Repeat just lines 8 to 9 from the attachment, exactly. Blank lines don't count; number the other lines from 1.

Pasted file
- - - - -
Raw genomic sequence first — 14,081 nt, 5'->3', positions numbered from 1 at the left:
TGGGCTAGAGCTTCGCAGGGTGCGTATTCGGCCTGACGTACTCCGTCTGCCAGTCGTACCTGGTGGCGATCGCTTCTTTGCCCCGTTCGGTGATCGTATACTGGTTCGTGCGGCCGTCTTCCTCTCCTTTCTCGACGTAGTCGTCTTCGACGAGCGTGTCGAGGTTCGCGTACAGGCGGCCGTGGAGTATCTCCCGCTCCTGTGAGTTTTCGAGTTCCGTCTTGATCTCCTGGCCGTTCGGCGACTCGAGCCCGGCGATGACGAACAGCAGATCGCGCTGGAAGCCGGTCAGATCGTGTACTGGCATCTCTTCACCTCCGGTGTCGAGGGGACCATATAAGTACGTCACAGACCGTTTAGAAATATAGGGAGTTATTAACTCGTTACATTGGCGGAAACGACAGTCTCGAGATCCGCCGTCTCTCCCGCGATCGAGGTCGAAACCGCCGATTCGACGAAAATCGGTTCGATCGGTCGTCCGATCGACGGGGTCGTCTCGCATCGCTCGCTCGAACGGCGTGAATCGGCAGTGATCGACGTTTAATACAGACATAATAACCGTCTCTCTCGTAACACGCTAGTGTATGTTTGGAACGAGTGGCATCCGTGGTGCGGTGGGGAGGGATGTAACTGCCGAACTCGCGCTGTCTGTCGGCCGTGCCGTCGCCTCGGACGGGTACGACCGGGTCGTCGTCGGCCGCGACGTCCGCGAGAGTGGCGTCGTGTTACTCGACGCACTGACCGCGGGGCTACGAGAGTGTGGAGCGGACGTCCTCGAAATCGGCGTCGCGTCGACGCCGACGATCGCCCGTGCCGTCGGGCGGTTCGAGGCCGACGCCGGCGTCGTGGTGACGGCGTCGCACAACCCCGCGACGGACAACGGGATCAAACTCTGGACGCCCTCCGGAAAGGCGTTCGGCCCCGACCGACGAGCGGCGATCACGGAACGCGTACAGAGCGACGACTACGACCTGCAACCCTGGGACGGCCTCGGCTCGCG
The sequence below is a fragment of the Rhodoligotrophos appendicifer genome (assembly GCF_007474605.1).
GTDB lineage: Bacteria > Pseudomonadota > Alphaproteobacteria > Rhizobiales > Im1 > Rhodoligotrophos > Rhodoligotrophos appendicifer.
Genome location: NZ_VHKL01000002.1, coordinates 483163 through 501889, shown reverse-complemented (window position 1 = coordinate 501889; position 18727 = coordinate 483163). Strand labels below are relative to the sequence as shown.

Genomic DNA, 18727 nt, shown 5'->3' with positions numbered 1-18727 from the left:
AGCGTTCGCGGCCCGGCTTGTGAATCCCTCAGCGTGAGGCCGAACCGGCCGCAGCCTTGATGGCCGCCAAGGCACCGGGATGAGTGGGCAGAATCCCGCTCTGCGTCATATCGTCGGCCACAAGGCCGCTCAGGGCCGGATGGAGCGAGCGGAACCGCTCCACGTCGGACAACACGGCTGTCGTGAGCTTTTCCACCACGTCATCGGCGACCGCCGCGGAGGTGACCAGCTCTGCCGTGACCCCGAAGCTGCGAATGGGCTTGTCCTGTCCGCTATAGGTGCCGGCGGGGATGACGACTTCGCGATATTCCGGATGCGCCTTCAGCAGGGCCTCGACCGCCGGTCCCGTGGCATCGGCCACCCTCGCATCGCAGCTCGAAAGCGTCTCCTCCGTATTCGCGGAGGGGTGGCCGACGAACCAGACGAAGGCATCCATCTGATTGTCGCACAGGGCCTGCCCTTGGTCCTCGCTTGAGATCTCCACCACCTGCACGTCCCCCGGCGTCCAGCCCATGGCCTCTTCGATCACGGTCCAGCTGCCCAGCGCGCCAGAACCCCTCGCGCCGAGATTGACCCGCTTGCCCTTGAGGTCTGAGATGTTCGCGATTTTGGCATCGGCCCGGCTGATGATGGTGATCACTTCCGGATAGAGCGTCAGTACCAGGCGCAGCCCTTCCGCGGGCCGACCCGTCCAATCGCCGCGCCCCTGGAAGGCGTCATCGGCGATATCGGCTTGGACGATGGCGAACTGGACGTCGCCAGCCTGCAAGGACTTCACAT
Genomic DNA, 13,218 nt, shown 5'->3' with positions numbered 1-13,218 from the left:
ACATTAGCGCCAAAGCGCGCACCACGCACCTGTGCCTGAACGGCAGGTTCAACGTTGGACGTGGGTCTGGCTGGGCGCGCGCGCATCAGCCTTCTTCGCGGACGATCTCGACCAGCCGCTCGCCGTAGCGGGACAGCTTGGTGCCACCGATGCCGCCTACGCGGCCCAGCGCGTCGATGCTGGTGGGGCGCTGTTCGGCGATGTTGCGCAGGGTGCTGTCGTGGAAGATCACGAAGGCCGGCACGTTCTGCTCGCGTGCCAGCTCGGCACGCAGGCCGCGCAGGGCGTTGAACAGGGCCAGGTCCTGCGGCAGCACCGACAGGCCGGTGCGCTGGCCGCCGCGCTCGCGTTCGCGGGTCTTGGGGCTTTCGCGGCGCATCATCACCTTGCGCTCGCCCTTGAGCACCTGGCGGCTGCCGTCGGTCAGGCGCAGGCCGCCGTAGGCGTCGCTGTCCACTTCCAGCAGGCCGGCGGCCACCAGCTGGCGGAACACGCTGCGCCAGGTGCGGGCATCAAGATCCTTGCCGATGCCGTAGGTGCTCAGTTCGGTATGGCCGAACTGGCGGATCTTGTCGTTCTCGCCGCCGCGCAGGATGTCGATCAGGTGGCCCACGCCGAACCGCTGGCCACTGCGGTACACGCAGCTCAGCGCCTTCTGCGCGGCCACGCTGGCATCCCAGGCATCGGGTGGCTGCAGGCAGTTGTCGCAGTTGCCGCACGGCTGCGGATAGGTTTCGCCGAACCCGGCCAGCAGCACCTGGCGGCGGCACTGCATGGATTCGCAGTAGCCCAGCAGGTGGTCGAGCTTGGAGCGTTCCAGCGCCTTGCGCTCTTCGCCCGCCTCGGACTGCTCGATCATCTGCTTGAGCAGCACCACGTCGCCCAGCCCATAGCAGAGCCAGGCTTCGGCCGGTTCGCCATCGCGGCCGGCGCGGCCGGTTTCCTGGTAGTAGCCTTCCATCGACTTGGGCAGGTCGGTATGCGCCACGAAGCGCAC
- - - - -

Genomic DNA, 13,218 nt, shown 5'->3' with positions numbered 1-13,218 from the left:
ACATTAGCGCCAAAGCGCGCACCACGCACCTGTGCCTGAACGGCAGGTTCAACGTTGGACGTGGGTCTGGCTGGGCGCGCGCGCATCAGCCTTCTTCGCGGACGATCTCGACCAGCCGCTCGCCGTAGCGGGACAGCTTGGTGCCACCGATGCCGCCTACGCGGCCCAGCGCGTCGATGCTGGTGGGGCGCTGTTCGGCGATGTTGCGCAGGGTGCTGTCGTGGAAGATCACGAAGGCCGGCACGTTCTGCTCGCGTGCCAGCTCGGCACGCAGGCCGCGCAGGGCGTTGAACAGGGCCAGGTCCTGCGGCAGCACCGACAGGCCGGTGCGCTGGCCGCCGCGCTCGCGTTCGCGGGTCTTGGGGCTTTCGCGGCGCATCATCACCTTGCGCTCGCCCTTGAGCACCTGGCGGCTGCCGTCGGTCAGGCGCAGGCCGCCGTAGGCGTCGCTGTCCACTTCCAGCAGGCCGGCGGCCACCAGCTGGCGGAACACGCTGCGCCAGGTGCGGGCATCAAGATCCTTGCCGATGCCGTAGGTGCTCAGTTCGGTATGGCCGAACTGGCGGATCTTGTCGTTCTCGCCGCCGCGCAGGATGTCGATCAGGTGGCCCACGCCGAACCGCTGGCCACTGCGGTACACGCAGCTCAGCGCCTTCTGCGCGGCCACGCTGGCATCCCAGGCATCGGGTGGCTGCAGGCAGTTGTCGCAGTTGCCGCACGGCTGCGGATAGGTTTCGCCGAACCCGGCCAGCAGCACCTGGCGGCGGCACTGCATGGATTCGCAGTAGCCCAGCAGGTGGTCGAGCTTGGAGCGTTCCAGCGCCTTGCGCTCTTCGCCCGCCTCGGACTGCTCGATCATCTGCTTGAGCAGCACCACGTCGCCCAGCCCATAGCAGAGCCAGGCTTCGGCCGGTTCGCCATCGCGGCCGGCGCGGCCGGTTTCCTGGTAGTAGCCTTCCATCGACTTGGGCAGGTCGGTATGCGCCACGAAGCGCAC